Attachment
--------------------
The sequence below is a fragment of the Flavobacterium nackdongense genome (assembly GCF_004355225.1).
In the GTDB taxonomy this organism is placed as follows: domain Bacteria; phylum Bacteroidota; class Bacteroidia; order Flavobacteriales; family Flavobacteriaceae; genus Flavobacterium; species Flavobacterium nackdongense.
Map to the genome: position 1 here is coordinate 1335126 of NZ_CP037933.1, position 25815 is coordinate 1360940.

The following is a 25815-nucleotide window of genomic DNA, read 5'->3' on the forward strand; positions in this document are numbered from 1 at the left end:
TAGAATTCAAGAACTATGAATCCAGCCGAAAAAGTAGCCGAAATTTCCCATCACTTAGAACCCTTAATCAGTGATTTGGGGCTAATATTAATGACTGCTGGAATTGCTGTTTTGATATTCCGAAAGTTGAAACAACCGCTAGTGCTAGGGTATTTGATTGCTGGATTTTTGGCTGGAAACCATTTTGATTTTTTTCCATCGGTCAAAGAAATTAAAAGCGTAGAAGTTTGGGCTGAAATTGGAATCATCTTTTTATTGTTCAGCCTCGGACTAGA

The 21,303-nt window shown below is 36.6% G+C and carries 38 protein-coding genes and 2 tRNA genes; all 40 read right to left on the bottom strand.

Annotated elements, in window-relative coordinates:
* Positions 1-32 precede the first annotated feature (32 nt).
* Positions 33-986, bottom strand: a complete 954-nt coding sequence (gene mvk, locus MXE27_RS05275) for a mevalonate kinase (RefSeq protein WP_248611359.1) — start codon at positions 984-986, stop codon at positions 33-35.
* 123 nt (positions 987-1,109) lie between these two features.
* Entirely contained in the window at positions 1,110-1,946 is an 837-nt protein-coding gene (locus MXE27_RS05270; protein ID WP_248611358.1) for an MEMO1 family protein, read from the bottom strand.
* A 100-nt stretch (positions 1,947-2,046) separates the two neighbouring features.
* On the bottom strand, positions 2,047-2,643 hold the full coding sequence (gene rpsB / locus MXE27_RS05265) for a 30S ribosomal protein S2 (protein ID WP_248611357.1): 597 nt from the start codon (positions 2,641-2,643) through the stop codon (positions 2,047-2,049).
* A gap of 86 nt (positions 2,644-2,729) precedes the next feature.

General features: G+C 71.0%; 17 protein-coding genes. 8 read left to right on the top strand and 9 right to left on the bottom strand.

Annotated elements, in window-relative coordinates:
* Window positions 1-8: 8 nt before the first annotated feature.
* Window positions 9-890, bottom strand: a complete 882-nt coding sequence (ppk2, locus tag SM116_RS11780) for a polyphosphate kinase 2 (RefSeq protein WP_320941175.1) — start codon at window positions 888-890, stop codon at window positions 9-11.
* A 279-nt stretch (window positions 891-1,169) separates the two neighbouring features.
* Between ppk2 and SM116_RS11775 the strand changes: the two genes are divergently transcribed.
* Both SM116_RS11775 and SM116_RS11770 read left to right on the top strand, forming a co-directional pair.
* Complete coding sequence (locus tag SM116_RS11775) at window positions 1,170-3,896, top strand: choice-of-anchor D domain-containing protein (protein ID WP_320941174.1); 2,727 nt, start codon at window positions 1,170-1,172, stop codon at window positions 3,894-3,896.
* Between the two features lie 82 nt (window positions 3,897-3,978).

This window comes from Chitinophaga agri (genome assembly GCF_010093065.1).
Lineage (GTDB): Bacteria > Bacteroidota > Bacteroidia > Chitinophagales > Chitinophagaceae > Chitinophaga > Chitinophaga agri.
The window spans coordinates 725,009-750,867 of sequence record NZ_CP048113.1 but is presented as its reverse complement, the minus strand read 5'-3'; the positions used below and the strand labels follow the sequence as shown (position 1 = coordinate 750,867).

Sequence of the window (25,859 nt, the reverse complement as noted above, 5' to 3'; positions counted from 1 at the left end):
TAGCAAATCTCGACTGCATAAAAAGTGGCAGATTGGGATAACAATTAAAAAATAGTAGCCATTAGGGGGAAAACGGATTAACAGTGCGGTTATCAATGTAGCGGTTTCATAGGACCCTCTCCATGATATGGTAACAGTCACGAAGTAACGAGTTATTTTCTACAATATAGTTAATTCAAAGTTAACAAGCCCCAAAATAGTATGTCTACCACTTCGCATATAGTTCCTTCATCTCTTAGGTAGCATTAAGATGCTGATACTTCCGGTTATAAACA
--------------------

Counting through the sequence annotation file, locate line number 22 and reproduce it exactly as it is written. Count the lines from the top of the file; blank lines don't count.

* Complete coding sequence (locus tag SM116_RS11775) at window positions 1,170-3,896, top strand: choice-of-anchor D domain-containing protein (protein ID WP_320941174.1); 2,727 nt, start codon at window positions 1,170-1,172, stop codon at window positions 3,894-3,896.